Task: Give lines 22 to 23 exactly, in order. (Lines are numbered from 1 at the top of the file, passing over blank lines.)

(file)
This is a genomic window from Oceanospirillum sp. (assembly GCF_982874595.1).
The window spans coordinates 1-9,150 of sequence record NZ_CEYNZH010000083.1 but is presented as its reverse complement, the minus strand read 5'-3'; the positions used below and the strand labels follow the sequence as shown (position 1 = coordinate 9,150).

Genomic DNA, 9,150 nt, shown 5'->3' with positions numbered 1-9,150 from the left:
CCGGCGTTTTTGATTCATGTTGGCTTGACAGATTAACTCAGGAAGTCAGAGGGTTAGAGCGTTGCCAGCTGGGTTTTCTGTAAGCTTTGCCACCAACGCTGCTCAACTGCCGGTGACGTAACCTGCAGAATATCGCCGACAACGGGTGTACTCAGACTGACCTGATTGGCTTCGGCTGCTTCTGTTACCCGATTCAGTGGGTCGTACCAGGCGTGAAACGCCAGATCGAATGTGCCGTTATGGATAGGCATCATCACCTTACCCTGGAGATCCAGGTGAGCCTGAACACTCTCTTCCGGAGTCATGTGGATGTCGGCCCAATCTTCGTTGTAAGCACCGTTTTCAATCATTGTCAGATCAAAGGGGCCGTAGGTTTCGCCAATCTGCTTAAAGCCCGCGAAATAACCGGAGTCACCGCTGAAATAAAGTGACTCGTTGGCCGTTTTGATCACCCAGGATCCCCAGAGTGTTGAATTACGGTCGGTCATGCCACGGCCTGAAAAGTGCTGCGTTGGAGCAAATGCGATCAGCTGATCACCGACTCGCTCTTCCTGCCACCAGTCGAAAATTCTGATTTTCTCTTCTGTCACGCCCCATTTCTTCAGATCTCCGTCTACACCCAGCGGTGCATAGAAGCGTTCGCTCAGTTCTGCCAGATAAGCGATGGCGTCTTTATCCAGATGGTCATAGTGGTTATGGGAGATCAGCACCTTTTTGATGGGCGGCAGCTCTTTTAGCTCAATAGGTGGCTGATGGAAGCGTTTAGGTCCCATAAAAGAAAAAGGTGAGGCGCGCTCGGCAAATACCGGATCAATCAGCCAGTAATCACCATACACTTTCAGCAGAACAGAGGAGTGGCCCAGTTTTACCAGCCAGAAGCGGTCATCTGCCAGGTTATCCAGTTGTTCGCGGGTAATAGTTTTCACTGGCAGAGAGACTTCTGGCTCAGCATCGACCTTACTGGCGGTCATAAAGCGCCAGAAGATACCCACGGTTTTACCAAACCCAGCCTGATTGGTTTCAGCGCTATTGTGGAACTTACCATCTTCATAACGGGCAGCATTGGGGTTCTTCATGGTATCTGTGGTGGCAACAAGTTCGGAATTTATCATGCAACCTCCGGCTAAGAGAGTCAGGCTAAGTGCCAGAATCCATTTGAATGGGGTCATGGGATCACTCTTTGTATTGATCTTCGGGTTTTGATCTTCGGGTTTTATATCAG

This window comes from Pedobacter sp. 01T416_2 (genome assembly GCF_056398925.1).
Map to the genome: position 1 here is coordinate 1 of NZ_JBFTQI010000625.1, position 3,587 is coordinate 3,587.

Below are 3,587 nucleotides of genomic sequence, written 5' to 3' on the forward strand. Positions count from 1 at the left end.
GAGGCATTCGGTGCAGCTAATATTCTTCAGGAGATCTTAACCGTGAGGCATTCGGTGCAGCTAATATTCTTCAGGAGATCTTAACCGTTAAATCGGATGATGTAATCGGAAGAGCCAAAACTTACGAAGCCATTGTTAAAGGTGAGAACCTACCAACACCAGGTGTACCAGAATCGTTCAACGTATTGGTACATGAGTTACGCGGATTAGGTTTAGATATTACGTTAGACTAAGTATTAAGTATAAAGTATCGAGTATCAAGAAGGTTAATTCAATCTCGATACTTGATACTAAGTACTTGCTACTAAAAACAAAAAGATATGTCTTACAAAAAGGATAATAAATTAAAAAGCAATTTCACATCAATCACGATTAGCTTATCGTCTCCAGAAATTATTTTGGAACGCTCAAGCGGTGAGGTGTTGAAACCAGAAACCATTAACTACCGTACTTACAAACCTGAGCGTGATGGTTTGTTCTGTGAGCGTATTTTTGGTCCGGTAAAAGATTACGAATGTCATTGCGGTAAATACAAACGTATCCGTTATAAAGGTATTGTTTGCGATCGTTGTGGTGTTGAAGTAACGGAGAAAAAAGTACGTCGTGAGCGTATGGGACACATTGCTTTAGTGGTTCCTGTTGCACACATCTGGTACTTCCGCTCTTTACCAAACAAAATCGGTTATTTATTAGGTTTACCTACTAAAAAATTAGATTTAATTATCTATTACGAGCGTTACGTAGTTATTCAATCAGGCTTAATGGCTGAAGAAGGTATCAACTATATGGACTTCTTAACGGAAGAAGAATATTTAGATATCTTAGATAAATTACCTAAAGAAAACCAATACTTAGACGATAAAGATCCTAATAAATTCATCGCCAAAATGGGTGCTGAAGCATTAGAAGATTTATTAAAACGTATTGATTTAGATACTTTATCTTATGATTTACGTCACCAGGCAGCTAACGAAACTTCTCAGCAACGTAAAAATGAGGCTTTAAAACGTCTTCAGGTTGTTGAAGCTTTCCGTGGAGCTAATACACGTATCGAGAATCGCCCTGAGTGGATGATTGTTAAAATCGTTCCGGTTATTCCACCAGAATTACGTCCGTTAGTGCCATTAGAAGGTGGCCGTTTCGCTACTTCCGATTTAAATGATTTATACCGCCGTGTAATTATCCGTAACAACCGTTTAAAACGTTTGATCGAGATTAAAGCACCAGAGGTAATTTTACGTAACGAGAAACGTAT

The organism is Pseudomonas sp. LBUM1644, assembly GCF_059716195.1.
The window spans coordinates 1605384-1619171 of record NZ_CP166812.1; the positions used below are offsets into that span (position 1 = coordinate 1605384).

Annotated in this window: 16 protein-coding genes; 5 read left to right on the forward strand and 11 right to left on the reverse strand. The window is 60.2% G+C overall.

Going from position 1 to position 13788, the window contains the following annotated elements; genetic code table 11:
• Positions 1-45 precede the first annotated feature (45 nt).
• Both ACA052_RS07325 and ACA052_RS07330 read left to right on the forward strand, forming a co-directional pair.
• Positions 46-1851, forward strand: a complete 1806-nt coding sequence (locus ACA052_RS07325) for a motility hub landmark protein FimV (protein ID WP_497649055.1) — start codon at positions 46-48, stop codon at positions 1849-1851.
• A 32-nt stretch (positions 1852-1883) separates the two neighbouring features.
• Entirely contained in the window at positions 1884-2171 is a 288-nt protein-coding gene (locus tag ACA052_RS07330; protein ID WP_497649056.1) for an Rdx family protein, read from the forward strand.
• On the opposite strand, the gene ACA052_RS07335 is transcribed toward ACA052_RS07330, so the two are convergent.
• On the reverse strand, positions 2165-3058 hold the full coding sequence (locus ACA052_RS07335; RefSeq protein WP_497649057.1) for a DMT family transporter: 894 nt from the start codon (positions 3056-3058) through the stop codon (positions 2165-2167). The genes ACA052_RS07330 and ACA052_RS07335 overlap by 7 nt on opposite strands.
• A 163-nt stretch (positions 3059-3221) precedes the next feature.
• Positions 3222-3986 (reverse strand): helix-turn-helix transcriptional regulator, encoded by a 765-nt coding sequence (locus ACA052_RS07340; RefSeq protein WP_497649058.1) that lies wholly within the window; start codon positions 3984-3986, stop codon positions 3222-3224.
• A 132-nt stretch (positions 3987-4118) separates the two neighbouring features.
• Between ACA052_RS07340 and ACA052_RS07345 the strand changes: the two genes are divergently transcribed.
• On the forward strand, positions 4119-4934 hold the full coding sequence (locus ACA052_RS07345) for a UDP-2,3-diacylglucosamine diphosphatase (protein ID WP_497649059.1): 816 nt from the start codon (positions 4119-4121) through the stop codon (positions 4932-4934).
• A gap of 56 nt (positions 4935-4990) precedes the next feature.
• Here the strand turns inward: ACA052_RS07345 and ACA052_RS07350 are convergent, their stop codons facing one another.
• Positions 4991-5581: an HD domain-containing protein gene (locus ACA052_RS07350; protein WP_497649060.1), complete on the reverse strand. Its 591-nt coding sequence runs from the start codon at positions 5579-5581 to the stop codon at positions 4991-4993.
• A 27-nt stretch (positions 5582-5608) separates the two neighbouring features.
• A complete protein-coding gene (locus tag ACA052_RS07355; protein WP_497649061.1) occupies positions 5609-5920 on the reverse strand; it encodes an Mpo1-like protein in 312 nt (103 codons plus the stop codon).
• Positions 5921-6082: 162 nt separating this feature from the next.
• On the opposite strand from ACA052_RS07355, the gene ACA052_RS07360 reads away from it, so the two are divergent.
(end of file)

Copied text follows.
• A 132-nt stretch (positions 3987-4118) separates the two neighbouring features.
• Between ACA052_RS07340 and ACA052_RS07345 the strand changes: the two genes are divergently transcribed.